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First Report of Pestalotiopsis clavispora Causing Dieback on Blueberry in Uruguay

June 2012 , Volume 96 , Number  6
Pages  914.2 - 914.2

P. González, S. Alaniz, M. J. Montelongo, L. Rauduviniche, J. Rebellato, E. Silvera-Pérez, and P. Mondino. Departamento de Protección Vegetal, Facultad de Agronomía, Universidad de la República, Av. Garzón 780, CP 12900, Montevideo, Uruguay

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Accepted for publication 6 March 2012.

During the last 10 years, blueberry (Vaccinium corymbosum) production in Uruguay has increased to more than 850 ha. From 2005, symptoms of dieback characterized by the death of twigs and branches have been frequently observed in blueberry plants cv. O'Neal in orchards located in Uruguay. Symptomatic 4-year-old plants (cv. O'Neal) were collected and small pieces of necrotic tissues were surface disinfected and plated onto potato dextrose agar (PDA) with 0.2 g liter–1 of streptomycin sulfate. Plates were incubated at 25°C in the dark. All affected tissues consistently developed colonies with white and cottony mycelium, turning slightly yellow after 7 to 10 days. Black acervuli distributed in concentric circles were observed after 10 days. Conidia were fusiform, straight, and had five cells. Basal and apical cells were colorless while the three median cells were dark brown. Conidia (n = 50) had an average of 22.1 (16.5 to 28.2) × 6.6 (5.6 to 7.7) μm. All conidia had one basal appendage of 6.1 (3.9 to 14.3) μm and two to four (usually three) apical appendages of 22.8 (17.4 to 42.9) μm. According to colony and conidia morphology, the isolates were initially identified as Pestalotiopsis clavispora (G.F. Atk.) Steyaert (1). To identify, the internal transcribed spacers (ITS1, 5.8S, ITS2) region of rDNA of a representative isolate (Ara-1) was amplified with ITS1/ITS4 primers (4), sequenced, and compared with those deposited in GenBank. The isolate Ara-1 (Accession No. JQ008944) had 100% sequence identity with P. clavispora (Accession Nos. FJ517545 and EU342214). To confirm pathogenicity, isolate Ara-1 was inoculated onto asymptomatic 1-year-old blueberry plants (cv. O'Neal). Mycelial plugs (4 mm in diameter) from an actively growing colony on PDA were applied to same-size bark wounds made with a cork borer in the center of the stems previously disinfected with 70% ethanol and covered with Parafilm. Control plants were inoculated with sterile PDA plugs. Inoculated plants (five per treatment) were randomly distributed in a greenhouse and watered as needed. After 2 weeks, all stems inoculated with P. clavispora showed brown necrotic lesions 2 to 3 cm in length and 1 to 2 mm deep. White mycelium was observed over lesions. Control plants remained symptomless. The pathogen was reisolated from all necrotic lesions, thus fulfilling Koch's postulates. P. clavispora has been reported as associated with blueberry in Hawaii (3) and Chile (2). To our knowledge, this is the first report of P. clavispora causing dieback disease on blueberry in Uruguay.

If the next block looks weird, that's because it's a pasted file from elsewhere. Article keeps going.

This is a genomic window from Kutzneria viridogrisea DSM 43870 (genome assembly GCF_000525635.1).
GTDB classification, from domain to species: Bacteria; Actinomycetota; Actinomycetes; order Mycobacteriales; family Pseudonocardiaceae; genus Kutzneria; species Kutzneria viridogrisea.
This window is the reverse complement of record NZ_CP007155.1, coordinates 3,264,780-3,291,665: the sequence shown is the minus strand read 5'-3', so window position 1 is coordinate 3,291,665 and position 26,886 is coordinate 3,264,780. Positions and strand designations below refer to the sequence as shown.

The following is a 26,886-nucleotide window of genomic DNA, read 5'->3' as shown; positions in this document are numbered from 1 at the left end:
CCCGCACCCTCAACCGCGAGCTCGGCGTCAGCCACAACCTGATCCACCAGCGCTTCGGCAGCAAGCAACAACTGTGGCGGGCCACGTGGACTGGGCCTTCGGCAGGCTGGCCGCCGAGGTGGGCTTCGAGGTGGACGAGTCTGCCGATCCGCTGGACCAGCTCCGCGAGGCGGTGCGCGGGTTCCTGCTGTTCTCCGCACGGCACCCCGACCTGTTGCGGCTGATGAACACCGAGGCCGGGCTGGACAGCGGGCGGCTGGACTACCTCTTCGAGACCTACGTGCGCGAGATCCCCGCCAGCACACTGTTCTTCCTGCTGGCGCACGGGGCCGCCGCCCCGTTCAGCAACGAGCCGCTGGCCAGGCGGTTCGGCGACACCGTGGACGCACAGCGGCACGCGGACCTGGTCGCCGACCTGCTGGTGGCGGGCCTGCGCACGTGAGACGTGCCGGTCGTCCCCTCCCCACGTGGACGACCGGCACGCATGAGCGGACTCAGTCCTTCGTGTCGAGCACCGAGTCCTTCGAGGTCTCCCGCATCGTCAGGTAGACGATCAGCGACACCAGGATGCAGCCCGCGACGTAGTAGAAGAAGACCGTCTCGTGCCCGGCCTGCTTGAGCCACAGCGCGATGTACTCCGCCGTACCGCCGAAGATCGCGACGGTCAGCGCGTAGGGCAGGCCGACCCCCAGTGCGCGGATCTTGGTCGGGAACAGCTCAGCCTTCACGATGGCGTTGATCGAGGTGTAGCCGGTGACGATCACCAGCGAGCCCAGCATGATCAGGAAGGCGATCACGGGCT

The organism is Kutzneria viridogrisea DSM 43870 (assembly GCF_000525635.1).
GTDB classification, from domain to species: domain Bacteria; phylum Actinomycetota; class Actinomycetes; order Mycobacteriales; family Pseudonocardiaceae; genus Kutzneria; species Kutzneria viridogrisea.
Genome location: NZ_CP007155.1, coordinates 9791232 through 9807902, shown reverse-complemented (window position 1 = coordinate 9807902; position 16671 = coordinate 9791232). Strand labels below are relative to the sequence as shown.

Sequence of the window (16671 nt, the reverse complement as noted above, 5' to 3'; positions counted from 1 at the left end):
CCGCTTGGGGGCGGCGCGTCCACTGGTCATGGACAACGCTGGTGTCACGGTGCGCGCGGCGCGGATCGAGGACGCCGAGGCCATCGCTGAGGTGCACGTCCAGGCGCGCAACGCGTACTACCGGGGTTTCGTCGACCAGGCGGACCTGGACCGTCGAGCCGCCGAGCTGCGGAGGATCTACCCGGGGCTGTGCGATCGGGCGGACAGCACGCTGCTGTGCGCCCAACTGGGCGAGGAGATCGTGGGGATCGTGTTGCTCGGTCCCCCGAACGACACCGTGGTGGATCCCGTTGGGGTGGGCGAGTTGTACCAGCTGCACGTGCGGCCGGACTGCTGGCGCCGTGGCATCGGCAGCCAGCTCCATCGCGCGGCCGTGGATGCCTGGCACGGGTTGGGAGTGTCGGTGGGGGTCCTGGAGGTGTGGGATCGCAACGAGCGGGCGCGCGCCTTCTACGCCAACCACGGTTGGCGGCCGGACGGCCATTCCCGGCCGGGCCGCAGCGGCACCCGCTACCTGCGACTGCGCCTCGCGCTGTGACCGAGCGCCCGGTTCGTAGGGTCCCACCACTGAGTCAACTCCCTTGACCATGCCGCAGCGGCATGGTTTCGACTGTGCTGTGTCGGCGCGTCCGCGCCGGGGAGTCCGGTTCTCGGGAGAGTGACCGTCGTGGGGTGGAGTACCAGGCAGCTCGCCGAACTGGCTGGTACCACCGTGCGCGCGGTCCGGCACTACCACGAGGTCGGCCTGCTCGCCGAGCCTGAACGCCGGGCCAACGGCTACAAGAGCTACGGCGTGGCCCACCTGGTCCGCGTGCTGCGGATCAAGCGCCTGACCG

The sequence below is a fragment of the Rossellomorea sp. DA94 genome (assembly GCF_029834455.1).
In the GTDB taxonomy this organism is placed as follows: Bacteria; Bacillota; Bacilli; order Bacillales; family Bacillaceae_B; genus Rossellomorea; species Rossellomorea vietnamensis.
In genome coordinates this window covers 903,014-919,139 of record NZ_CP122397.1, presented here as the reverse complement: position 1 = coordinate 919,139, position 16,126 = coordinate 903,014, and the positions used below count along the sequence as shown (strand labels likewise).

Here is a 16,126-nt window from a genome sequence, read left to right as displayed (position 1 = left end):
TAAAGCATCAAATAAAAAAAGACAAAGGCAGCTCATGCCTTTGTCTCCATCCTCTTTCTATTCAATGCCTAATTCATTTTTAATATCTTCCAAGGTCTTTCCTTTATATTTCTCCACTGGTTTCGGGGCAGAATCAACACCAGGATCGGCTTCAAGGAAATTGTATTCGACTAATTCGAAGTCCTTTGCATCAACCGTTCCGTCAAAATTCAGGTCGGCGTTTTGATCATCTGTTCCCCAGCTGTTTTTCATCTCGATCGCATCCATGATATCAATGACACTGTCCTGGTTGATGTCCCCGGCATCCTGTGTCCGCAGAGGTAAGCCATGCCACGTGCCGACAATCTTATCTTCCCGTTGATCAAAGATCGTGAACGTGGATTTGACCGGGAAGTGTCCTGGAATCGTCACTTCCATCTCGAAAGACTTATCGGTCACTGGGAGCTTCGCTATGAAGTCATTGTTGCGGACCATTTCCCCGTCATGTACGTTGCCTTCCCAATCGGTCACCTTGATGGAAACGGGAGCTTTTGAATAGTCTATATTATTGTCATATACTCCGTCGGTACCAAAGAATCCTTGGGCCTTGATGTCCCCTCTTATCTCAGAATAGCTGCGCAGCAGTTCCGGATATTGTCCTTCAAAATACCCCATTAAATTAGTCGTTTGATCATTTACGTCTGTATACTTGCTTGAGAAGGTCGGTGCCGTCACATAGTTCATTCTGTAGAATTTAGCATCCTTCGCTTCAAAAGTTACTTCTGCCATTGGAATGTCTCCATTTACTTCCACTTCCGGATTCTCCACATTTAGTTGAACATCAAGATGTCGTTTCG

References: (1) E. F. Guba, Monograph of Pestalotia and Monocheatia. Harvard University Press, Cambridge, MA, 1961. (2) J. G. Espinoza et al. Plant Dis. 92:1407, 2008. (3) L. M. Keith et al. Plant Dis. 90:16, 2006. (4) T. J. White et al. Page 315 in: PCR Protocols: A Guide to Methods and Applications. Academic Press, San Diego, 1990.

© 2012 The American Phytopathological Society